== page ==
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The Rediff Interview / Director Bhaskar
The man behind Telugu hit Bommarillu
September 06, 2006
Bhaskar's first Telugu film, the hugely successful Bommarillu, may go on to make box office history. The film has also received rave accolades from the Telugu industry.
Bhaskar has proved that a good, clean script combined with hard work -- the film took one-and-a-half years to complete -- will work wonders with film goers. Now, this young man from Vellore (Tamil Nadu) wants to set the silver screen ablaze with his stories.
At the same time, Bhaskar remains modest. Grateful for Bommarillu's success, he offered his hair to Lord Venkateswara at Tirupati.
A student of the Adyar Film Institute, Chennai, Bhaskar has assisted in Dil Raju's hit productions, Arya and Bhadra. Post Bommarillu, he is busy penning his next script, which will also be produced by Dil Raju.
His other dreams? He wants to direct Amitabh Bachchan, Shah Rukh Khan and Aamir Khan.
Bhaskar talks about his super-hit Bommarillu and shares his cinematic journey with Radhika Rajamani.
How does it feel to have tasted success with your debut film?
I am very happy that the audience identified with Bommarillu and appreciated it. I am satisfied with the response. It made me forget the hard work I put in.
I never felt the pressure as the expectations were with Raju (who has delivered three hits in a row). After the success of Bommarillu, however, I feel more responsibility has been thrust on me.
What made you make Bommarillu? Was the father-son relationship autobiographical and inspired by your surroundings?
I wrote a one-line story way back in 1997. Over time, I built upon the father-son relationship and wrote a few more versions of the story. I lived with it for a long time because I wanted to make it interesting.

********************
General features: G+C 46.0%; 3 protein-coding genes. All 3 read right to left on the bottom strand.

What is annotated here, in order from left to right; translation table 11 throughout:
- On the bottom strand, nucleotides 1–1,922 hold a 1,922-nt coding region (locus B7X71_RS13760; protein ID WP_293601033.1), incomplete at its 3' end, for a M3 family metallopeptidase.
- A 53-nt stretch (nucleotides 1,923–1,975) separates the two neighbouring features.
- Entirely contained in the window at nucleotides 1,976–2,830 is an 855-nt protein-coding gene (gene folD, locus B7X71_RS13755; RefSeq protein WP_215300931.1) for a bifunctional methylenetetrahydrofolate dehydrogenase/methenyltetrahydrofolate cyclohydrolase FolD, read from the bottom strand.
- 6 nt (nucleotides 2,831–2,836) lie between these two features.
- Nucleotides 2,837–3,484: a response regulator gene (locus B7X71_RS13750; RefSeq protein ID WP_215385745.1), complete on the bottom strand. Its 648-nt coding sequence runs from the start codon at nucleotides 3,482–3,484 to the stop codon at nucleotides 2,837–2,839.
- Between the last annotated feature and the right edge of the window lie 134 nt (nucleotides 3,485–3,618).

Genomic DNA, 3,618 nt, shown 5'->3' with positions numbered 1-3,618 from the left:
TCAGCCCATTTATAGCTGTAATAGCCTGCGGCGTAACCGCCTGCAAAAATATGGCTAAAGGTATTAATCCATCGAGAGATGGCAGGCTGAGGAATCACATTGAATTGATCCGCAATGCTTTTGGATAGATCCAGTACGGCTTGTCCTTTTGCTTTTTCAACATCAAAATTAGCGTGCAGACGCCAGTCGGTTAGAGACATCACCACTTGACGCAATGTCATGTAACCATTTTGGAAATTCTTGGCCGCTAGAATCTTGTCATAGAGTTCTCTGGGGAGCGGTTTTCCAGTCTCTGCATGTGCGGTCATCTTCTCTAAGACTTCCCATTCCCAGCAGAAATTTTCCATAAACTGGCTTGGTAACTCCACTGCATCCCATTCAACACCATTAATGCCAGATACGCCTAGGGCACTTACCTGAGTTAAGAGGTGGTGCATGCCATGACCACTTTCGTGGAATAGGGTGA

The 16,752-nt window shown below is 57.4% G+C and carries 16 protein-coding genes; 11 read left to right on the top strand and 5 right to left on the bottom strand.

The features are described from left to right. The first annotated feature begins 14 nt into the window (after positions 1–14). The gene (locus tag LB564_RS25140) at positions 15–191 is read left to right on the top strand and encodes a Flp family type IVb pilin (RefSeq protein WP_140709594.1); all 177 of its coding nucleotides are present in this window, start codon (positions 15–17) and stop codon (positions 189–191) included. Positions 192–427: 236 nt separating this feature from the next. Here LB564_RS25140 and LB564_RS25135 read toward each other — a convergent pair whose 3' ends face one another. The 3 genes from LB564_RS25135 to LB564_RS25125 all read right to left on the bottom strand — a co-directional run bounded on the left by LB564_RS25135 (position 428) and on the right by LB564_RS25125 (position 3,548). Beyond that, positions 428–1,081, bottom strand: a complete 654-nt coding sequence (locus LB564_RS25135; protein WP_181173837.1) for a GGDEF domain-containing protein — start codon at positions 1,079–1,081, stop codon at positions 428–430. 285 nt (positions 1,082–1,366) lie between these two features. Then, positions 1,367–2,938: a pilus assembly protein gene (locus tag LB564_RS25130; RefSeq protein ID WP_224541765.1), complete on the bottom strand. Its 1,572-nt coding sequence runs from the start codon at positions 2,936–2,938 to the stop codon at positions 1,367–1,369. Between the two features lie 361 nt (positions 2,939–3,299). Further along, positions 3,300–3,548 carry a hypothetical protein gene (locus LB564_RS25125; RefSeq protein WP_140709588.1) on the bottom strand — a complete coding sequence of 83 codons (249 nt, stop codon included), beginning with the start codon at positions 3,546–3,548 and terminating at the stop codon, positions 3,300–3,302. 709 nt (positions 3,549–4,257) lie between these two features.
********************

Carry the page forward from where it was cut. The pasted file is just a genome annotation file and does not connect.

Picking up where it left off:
When we decided to make the film I wove in the love angle as I felt that the relationship between father and son comes out because of the girl. I discussed the story with friends and finetuned the whole thing in three months. It is, to some extent, autobiographical.
How did you decide to make your debut with a Telugu film?
I am from Vellore (Tamil Nadu). After my graduation, I joined a film institute in Chennai. When I finished the course, I came to Hyderabad.
Editor Mohan's son Raja (director of Something, Something Unakum Enakum) was my classmate. Since I'm close to them, I came to Hyderabad through them.
I have been here for the last few years and am familiar with the Telugu film industry.
How did you decide on the cast for Bommarillu?
Siddharth suits the character of the hero as he has the required body language and get-up.
I couldn't think of anyone but Prakash Raj to play the hero's father; he fits the role to a T.
I forced Jayasudha to act as the mother even though it was not a big role.
We thought of taking a fresh face for the heroine. Genelia's name came up. Many people were not in favour of casting her. But, since I did not have much time time, I met her. I liked her eyes. Besides, she had the homely look I wanted. She is also naturally she is vivacious. I saw her energy and decided to take her in.
You have brought out the best from the cast.
Though this is my first film, I have worked in the industry and can handle situations. I did it in a cool way and Raju is responsible for this.
Siddhu (Siddharth) is a close friend and we had a jolly good time on the sets. There were no ego clashes.
Siddharth has himself scripted a film and worked as assistant director, besides being an actor. Were there any contributions/ value additions from his side?